The President is recommending reduced budgets next fiscal year for the federal land management agencies that have wildland fire responsibilities. In his budget released on Wednesday President Obama desires to slash by 41 percent the funds allocated for the five agencies for reducing hazardous fuels, and the preparedness and suppression budget would be cut by 8 percent. The amount set aside for the FLAME Wildfire Suppression Reserve Fund would remain about the same.
The four Department of Interior Agencies would see a reduction of 512 FTEs (full time equivalent employees) to 3,445, down from 3,957 in FY 2012. Those four agencies are the National Park Service, Fish and Wildlife Service, Bureau of Land Management, and the Bureau of Indian Affairs.
It should be noted that the chances of this proposal being enacted exactly as recommended are somewhere between slim and none. Congress has not passed a federal budget in four years, and even if they did get one signed for Fiscal Year 2014 which begins in October, 2013, it would no doubt be different from what the President desires, after it makes its way through the dysfunctional House and Senate chambers.
On March 23 the Senate passed another version of a budget for Fiscal Year 2014.
Here are a couple of excerpts from information supplied by the two Departments about the President’s proposed budget. First, Interior, about Hazardous Fuels:
The 2014 President’s budget reduces funding for the Hazardous Fuels Reduction program to $95.9 million. This is a net program reduction of $88.9 million from the 2012 enacted level. The 2014 program presents an opportunity to re-evaluate and recalibrate the focus of HFR to align and support the direction in the National Cohesive Wildland Fire Management Strategy and the FederalWildland FireManagement Policy. Affirming a commitment to the intergovernmental goals of the Cohesive Strategy, HFR program activities will be planned and implemented to mitigate increasing risks posed by wildfire. A risk-based prioritization process is used to ensure activities are implemented in the areas at greatest risk from wildfire.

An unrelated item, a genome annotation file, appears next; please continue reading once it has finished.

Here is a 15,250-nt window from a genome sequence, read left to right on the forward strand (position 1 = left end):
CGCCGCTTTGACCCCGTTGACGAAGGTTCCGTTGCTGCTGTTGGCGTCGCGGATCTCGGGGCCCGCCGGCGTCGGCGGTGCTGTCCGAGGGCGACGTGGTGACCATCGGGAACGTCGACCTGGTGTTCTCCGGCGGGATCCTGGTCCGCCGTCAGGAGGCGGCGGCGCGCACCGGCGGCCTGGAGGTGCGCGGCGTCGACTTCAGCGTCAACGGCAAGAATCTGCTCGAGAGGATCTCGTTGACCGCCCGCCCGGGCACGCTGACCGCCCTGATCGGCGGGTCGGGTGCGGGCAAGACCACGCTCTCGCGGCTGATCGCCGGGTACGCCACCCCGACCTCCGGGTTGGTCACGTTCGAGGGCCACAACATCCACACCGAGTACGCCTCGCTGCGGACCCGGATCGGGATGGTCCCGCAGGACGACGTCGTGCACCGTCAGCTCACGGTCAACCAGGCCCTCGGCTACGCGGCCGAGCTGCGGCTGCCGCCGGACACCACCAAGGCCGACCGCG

And Agriculture, about air tankers:
Our budget request for FY 2014, taking the Suppression and FLAME line items together, fully covers the average annual amount spent on suppression in the preceding 10 years. Airtankers are a critical part of an appropriate response to wildfire, but the fleet of large airtankers that the agency uses is old, with an average age of more than 50 years. The cost of maintaining them is growing as are the risks associated with using them. As such, the Forest Service is implementing a Large Airtanker Modernization Strategy to replace our aging fleet with next-generation airtankers. Our FY 2014 budget request includes an increase of $50 million to pay for the increased costs of modernizing the firefighting airtanker fleet. This is in addition to the $24 million requested in the FY 2013 budget for a total of $74 million proposed over the last two years to further enhance the agency’s capacity to fight wildland fire. We believe that large airtankers are an important part of an appropriate mix of aviation assets, and are critical for a continued high rate of initial attack success given fuel accumulation, drought, climate change, and growth in housing developments. This approach ensures agency capability to protect life, property, and natural resources, while assuring an appropriate, risk-informed, and effective response to wildfires that is consistent with land and natural resource management objectives.